The Hebrew word for freedom, cherus, the Mishna (Avos, 6:2) notes, can be vowelled to render charus, “etched,” as the Aseres Hadibros were on the luchos.  “The only free person,” the Mishna concludes, “is the one immersed in Torah.”

True freedom doesn’t mean being retired and moneyed, lying on a beach with sunshine on one’s face and a cold beer within reach, without a care or beckoning task. 

In the words of Iyov, “Man is born to toil” (5:7).  True freedom, counterintuitively, comes from hard work.  Applying ourselves to a higher purpose liberates us from the limitations of our inner Egypts, and is what can bring true meaning to our lives.

Indian poet and Nobel laureate Rabindranath Tagore wrote:

“I have on my table a violin string. It is free to move in any direction I like. If I twist one end, it responds; it is free.

“But it is not free to sing. So I take it and fix it into my violin. I bind it, and when it is bound, it is free for the first time to sing.”

A timely metaphor, as we progress from Pesach, the holiday of our release from bondage, to Shavuos, the day we entered servitude to the Divine. And when, like on Pesach, we will sing the words of Hallel.

© 2022 Rabbi Avi Shafran

Take Two – Pesach Sheini’s Special Significance to My Family

“Second Passover,” or Pesach Sheini, a minor Jewish holiday, is anything but minor in my family. It was on that Jewish date, which, in 1945, fell on April 27 (and this year, falls on May 15), that my late father-in-law, the late Yisroel Yitzchok Cohen, was liberated by American forces from Kaufering, part of the concentration camp complex known as Dachau.

In biblical times, Pesach Sheini, coming a month after Pesach, was a day on which Jews who were unable for various reasons to bring the korban Pesach, or paschal sacrifice, on Pesach had another opportunity to do so, and to eat its meat along with matzos (unleavened bread), and bitter herbs. For my father-in-law, it became a symbol of his own “second chance” — at life. His happy one as a child in the Polish city of Lodz had been rudely interrupted by the Nazis on September 8, 1939.

Mr. Cohen became a teenage inmate of several concentration camps. On Pesach Sheini in 1945, he and a friend, Yossel Carmel, lay in Kaufering, in a corpse-filled pit, where they had been cast by their captors, who thought them dead.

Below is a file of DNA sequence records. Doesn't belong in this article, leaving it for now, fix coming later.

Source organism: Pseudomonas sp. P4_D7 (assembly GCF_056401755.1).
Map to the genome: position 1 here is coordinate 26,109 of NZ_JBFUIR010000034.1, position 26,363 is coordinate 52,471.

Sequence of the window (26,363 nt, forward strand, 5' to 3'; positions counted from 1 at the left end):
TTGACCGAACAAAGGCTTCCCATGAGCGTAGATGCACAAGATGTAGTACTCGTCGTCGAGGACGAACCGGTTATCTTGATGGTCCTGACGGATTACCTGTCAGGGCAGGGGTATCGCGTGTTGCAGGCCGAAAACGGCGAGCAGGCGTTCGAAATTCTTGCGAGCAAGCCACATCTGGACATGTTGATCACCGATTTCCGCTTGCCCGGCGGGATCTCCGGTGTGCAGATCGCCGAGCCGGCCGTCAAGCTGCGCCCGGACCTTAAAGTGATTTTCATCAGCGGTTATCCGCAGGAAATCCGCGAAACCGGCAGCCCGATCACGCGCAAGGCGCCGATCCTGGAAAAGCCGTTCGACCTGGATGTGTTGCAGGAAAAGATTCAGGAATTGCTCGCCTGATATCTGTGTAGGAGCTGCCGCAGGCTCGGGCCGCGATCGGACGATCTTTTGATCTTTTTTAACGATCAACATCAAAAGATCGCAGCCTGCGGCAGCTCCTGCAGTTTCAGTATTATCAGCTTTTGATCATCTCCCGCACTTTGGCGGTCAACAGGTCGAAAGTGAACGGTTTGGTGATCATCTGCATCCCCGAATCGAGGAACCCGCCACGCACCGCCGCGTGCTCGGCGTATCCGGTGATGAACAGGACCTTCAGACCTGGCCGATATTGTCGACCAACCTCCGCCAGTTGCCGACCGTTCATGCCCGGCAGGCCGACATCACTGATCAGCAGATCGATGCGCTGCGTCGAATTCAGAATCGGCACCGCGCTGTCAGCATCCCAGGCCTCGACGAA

Over recent days, there had been rumors that the camp’s commanders had been ordered to murder all the prisoners, to deprive the advancing Allied armies of living witnesses to their work. 

The friends’ fear, though, was leavened by hope, born of the sound of explosions in the distance. “We prayed,” he later wrote, that “the thunderous explosions would go on forever.” The pair, he recalled, “eventually fell asleep to the beautiful sound of the bombs.”  

The only moving things in the camp were shuffling, emaciated “musselmen,” the “walking skeletons” who had been rendered senseless by starvation and trauma. And so the pair wondered if, perhaps, the camp guards had abandoned the premises. Alas, though, the S.S. returned, bringing along prisoners from other parts of the camp complex, who were kicked toward waiting wagons and, quite literally, thrown onto them.

But, when no one was looking, the two inmates managed to climb down from where they had been cast and found new refuge in a nearby latrine.  “Our stomachs,” he recalled, “were convulsing.” 

Eventually the wagons left, and the two young men crept back into their cellblock, posing again, not unconvincingly, as corpses. 

Then they smelled smoke. Peeking out from their hiding place, the young men saw flames everywhere. Running outside, the newly resurrected pair saw German soldiers watching a barracks burn, thankfully with their backs toward them. There were piles of true corpses all around, and the two quickly threw themselves on the nearest one that wasn’t aflame.

My future father-in-law thought it was the end, and wanted to recite the “final confession” that Jewish liturgy suggests for one who is dying. But his friend reminded him of an aphorism the Talmud ascribes to Dovid Hamelech, King David, that “Even with a sharp sword against his neck, one should never despair of Divine mercy.”   

And that mercy, at least for them, arrived.  Every few minutes, bombs whistled overhead, followed by fearsome explosions. The earth shook, but each blast shot shrapnel of hope into their hearts. The Germans now really seemed gone for good. 

Dodging the flames and smoldering ruins, the pair ran to the only building still intact, the camp kitchen.  There they found a few others who had also successfully hidden from the Nazi mop-up operation.